A major donor to the University of Minnesota is joining parents in a call to action amid a rise in violent crime near campus.
Seven years ago, Robert Eddy donated $6 million to expand the U of M’s athletic facilities. Now, with parents of students unable to convince administrators to meet in person, Eddy is stepping in.
Eddy met virtually with a group of parents and students Wednesday to lay the groundwork for action items they could pursue with the university.
“I absolutely love the U, but right now it’s all overshadowed because I am a terrified parent of three kids who attend the U and just graduated from the U,” parent Julie Holmstrom said in Wednesday’s virtual meeting.
Holmstrom said she’s frustrated by a lack of response from university administrators to parents’ concerns. Those calls for campus leaders to act on crime have been ramping up for the past month.
On June 3, police responded to a shooting outside a problem property on Fraternity Row that ended with 50 rounds fired and a 15-year-old shot in the leg.
The next week, U of M Police Chief Matt Clark told the university’s Board of Regents that crime near campus had increased 45% since 2019 and that he was worried about retaining officers.
“There is no doubt in my mind that the state of crime around the U is a state of crisis,” Holmstrom said. “My outgoing senior was 30 feet from a gunfight in August of 2021, in Dinkytown. She ran for her life into Frank and Andrea’s Pizza cowering behind the counter.”
Parent Marcia Cotter says she’s worried about her son coming to the U of M for his first year on campus.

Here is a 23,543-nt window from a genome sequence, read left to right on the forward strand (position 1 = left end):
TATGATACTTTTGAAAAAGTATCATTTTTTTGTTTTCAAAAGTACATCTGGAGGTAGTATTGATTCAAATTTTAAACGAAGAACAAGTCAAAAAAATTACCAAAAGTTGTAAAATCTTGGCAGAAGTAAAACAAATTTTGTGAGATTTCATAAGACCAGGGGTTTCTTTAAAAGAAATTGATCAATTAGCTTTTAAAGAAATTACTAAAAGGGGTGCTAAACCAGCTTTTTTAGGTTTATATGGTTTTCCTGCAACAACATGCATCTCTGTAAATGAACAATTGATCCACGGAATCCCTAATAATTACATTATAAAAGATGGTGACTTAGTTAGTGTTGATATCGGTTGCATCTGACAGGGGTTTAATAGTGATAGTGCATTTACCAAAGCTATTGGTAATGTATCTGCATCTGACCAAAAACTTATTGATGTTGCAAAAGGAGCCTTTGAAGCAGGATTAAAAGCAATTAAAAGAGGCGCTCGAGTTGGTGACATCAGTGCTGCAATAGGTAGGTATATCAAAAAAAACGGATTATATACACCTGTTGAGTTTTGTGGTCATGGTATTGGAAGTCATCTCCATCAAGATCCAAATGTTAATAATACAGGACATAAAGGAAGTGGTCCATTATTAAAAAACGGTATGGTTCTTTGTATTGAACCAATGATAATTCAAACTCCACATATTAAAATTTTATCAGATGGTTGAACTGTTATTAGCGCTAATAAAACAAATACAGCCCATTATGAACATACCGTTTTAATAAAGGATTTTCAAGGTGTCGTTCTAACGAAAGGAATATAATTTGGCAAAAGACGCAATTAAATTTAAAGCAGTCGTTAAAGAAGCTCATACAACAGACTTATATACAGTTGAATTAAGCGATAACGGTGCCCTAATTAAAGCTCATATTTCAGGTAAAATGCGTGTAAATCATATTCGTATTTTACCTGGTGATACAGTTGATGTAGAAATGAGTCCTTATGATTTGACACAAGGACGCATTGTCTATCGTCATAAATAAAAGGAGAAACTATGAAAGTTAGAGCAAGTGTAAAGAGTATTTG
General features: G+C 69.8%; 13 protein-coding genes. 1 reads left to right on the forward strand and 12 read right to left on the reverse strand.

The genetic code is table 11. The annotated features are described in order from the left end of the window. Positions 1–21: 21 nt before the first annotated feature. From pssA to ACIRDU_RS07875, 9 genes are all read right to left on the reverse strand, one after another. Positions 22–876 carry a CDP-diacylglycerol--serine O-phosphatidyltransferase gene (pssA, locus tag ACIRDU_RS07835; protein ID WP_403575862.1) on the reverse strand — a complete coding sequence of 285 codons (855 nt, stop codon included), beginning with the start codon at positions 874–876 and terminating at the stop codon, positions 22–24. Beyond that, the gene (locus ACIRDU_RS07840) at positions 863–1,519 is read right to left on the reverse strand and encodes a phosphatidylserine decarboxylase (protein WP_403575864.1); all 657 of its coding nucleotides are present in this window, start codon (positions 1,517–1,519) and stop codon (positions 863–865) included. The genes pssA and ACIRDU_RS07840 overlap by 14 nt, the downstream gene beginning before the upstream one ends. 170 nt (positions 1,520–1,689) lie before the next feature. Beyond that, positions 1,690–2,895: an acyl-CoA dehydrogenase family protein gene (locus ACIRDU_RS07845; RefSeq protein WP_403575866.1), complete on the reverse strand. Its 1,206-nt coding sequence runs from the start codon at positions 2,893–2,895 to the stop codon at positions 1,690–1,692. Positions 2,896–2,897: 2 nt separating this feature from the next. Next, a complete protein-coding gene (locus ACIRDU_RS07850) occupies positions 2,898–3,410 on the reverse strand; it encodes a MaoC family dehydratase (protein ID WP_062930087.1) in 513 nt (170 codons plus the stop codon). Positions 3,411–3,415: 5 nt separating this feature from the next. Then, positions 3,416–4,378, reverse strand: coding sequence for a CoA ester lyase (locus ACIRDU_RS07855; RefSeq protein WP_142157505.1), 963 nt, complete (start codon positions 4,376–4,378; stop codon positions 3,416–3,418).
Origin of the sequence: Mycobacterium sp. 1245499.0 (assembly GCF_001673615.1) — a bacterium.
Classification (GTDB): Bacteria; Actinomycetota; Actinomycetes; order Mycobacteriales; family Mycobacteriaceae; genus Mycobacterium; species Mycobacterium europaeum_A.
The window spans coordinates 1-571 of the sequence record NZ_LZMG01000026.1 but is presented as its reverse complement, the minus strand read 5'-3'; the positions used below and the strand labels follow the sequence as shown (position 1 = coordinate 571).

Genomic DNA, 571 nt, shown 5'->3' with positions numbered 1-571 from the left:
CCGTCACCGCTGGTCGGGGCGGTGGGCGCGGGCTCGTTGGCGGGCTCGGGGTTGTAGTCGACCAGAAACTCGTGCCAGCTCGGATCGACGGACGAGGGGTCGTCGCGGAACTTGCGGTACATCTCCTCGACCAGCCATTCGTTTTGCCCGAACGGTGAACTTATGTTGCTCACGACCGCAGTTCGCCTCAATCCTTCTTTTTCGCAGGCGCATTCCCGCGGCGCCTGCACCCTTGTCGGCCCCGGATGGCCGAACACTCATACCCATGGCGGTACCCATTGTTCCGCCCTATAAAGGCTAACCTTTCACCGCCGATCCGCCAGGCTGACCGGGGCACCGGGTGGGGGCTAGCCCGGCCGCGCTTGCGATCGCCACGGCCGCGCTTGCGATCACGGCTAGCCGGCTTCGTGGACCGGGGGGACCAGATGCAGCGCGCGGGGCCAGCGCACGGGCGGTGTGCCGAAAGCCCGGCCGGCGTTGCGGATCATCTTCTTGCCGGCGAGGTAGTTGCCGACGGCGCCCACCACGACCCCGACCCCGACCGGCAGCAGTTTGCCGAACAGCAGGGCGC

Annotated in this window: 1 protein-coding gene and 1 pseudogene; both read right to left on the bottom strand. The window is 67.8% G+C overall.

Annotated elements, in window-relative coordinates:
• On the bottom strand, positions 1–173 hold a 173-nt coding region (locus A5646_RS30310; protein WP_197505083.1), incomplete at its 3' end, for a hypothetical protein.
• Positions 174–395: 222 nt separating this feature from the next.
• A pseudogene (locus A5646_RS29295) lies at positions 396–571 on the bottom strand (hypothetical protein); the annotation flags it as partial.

“I pulled him out of the University of Oklahoma — a beautiful, safe, safe campus — because I wanted him to be here at the U because I hold and support the U in such high regard,” she said. “And now I am regretting that decision.”
While the campus does have a safety committee that advises and consults with U of M President Joan Gabel, Eddy wants the Board of Regents to create its own. He’s also pushing for more U of M police officers and improved security at residence halls.
“Those buildings should be the most secure housing that a student could go to,” he said. “They should be. If they’re not, that should be addressed.”
Eddy says he wants leaders to intervene before “a disaster happens.”
“If you got somebody killed, you know, this would get attention the next morning,” he said. “That’s a non-recommended way of doing this.”
Eddy told parents and students to show up to Board of Regents and demand time to speak on public safety and offer up his call-to-action items. He also told them to start calling lawmakers and pressure them to address campus safety ahead of this year’s midterm elections.